When the Boston Bruins qualified for the Stanley Cup final in 2011, I managed to purchase tickets for Games 3 and 4 for Wayne McDonald. He’s my brother-in-law, but not in that “worthless brother-in-law” sort of way. Good guy, accountant in Sudbury, does my taxes every year. And he’s a lover of everything Bruins. I’ll never forget him outside the TD Garden that June night before Game 3, acting like a little kid. “Except for when I got married and my kids were born, this is the best day of my life!” he said.
I mention this story because I paid for the tickets. Figured it was appropriate payback for all those years of doing my taxes for nothing. But with the B’s looking primed to go to the Cup for the third time in four years, I’m beginning to wonder who’s getting the better of this deal.
It’s easy to pick a team to win the Stanley Cup when it’s coming off a 12-game winning streak, the way the Bruins did in March. But there’s more to it than that. The Bruins are the class of the East and will have an easier road to the final than say, about, oh, any one of the eight teams in the West. In the past five years, the Bruins have averaged more than 15 playoff games a year and lead the league with 78 games in that span.
But most of all, the Bruins are going to win the Cup in 2014 because of the embarrassment of riches they have in terms of depth. Think about it, the Bruins traded Tyler Seguin over the summer, only to see him blossom into one of the best offensive players in the NHL, and they still managed to get better. He could have been the first true offensive star the Bruins drafted and developed since Joe Thornton, but the Bruins could not wait for him to mature and keep his friends off his Twitter account. Seguin has more goals and more points than any other player on the Bruins.
But Boston has an incredible pool of talent. The last time the Bruins won the Cup, their two leading scorers were Milan Lucic and David Krejci, who each had 62 points. Lucic scored 30 goals in 2010-11. Only once in the post-expansion era, when Patrik Elias scored 57 for New Jersey in 2002-03, has a team won a Stanley Cup with a leading scorer who earned fewer points in a full 82-game schedule. And three years later, the Bruins are looking very much the same. They don’t have one go-to offensive player; they have about eight.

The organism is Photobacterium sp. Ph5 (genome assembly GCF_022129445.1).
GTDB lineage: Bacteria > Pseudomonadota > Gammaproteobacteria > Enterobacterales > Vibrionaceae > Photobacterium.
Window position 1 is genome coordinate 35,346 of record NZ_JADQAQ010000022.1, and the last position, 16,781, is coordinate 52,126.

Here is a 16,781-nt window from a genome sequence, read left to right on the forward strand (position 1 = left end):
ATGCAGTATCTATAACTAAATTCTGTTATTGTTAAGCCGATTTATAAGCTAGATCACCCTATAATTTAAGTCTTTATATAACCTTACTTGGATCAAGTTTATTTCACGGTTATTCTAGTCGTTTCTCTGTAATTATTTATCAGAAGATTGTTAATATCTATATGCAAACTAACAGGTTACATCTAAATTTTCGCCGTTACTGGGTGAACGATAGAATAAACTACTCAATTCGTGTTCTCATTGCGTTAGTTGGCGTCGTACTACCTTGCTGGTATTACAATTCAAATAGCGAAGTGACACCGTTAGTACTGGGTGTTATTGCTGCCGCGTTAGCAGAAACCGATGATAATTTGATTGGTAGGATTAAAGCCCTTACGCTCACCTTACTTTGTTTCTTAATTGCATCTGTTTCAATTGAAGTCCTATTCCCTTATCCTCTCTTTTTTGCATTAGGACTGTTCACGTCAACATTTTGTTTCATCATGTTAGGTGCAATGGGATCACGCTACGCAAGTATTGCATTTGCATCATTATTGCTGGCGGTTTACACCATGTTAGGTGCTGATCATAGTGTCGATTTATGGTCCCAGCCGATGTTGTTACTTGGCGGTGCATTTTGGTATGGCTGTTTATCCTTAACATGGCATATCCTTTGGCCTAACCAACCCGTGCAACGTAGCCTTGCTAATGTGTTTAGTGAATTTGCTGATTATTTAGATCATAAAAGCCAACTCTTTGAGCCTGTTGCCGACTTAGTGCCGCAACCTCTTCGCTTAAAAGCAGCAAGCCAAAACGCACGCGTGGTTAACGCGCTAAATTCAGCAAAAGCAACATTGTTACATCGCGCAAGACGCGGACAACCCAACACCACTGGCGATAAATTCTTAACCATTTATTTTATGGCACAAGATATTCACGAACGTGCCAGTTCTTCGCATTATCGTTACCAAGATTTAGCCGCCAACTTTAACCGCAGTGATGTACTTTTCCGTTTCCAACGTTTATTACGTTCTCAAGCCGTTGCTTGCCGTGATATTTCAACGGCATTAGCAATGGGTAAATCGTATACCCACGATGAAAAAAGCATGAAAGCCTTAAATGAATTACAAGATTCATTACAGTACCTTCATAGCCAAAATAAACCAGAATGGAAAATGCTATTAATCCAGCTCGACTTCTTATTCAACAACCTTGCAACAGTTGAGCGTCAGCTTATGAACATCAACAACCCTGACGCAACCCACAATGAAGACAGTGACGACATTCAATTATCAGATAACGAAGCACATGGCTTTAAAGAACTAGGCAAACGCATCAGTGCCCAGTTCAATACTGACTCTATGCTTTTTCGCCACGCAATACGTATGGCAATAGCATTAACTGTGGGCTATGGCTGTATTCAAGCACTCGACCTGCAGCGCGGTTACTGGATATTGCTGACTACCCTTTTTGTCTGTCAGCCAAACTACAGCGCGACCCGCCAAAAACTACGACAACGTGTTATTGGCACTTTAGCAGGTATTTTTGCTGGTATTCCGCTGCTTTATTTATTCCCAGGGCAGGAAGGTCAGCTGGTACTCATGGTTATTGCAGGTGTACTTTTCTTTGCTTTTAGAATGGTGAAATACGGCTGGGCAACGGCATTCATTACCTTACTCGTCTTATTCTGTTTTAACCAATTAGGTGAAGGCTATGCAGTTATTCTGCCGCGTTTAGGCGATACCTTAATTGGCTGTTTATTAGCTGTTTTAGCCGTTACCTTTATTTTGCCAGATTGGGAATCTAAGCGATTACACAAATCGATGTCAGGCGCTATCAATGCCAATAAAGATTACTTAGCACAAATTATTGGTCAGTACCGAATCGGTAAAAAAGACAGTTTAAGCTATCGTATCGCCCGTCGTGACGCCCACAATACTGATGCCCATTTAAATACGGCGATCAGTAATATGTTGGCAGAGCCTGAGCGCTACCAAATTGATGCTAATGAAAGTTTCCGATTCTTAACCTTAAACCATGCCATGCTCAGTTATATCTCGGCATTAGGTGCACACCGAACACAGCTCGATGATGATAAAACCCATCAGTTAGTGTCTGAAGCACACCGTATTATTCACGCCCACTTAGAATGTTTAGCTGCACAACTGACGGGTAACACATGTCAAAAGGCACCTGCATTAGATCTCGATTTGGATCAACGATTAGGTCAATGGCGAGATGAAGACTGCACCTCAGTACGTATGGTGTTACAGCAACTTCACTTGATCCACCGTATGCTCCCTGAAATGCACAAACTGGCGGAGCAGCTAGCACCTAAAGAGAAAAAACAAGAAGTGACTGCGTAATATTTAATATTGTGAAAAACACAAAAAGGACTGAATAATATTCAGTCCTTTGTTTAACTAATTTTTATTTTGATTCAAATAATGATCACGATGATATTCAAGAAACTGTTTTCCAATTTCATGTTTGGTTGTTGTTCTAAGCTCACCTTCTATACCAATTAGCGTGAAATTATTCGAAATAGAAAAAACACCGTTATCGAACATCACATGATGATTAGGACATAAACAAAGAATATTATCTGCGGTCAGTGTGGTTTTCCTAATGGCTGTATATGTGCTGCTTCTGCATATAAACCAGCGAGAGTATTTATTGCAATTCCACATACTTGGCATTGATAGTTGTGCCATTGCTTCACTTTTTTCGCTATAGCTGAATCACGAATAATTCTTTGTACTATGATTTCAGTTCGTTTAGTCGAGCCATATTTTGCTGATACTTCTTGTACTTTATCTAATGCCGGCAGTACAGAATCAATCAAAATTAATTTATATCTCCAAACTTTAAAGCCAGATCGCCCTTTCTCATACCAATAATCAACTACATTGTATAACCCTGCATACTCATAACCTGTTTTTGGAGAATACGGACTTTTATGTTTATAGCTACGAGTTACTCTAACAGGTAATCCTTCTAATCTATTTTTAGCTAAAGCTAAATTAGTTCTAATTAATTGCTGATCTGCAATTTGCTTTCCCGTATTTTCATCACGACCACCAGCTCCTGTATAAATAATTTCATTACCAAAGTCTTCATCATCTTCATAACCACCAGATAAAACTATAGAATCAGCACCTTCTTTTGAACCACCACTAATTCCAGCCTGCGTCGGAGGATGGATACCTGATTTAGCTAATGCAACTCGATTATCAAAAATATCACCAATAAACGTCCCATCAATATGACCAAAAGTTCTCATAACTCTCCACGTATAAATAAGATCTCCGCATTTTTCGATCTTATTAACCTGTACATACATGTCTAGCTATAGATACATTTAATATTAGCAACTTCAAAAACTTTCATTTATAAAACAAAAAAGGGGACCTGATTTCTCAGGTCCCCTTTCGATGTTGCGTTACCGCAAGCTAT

Beating the Bruins is like trying to plug a leaky dyke. Just when you have one hole covered up, another two or three spring open. During the 12-game streak, the Bruins scored 47 goals and gave up just 17. Iginla had 10 goals and 14 points in that stretch. Playing on a line with Lucic and Krejci, Iginla was on pace for his 12th 30-goal season.
Patrice Bergeron, who centers the second line between Brad Marchand and Reilly Smith, had 13 points in 14 games in March and was getting warmed up for another long, productive playoff run. Then there’s the third line, one that got a new look when Carl Soderberg moved to center and scored four goals and 10 points during the winning streak while playing with Loui Eriksson and Chris Kelly. Eriksson, who has struggled to find a place in the lineup all season, has been enjoying terrific chemistry with Soderberg and gives the Bruins a third line that has both a defensive conscience and an offensive thrust. Then there’s the ‘Merlot Line’ of Gregory Campbell, Daniel Paille and Shawn Thornton, which might be the best fourth line in the league.
Then you get to the defense corps, where Zdeno Chara is playing fewer than 25 minutes a game for the first time since he joined the Bruins eight years ago. That’s like saying Apple’s profits are down slightly, but you get the idea. One reason the Bruins lost in the final last year was Chara wore down. Playing with Dougie Hamilton, who has made major strides and has taken on a more prominent role, Chara can now get more out of his minutes because he doesn’t have to do all the heavy lifting.
The play of Johnny Boychuk and Matt Bartkowski has been a bonus, particularly in the absence of Dennis Seidenberg and Adam McQuaid for extended periods. That leaves the newly acquired Andrej Meszaros, along with Torey Krug and Kevan Miller to provide depth.
And once you get beyond all that, you have to deal with Tuukka Rask, one of the NHL’s elite goaltenders. He’s one of the most intense stoppers in the game and his resolve is even stronger after his meltdown in Game 6 of the final last year.
There is absolutely no doubt the better teams in the NHL are in the West, but that’s a depth issue more than a reflection of the best teams in each conference. The Bruins are as deep, talented and well rounded as any team in the NHL. And with an easier path to the final, they are primed to win the Cup.
Better get that credit card ready for action again.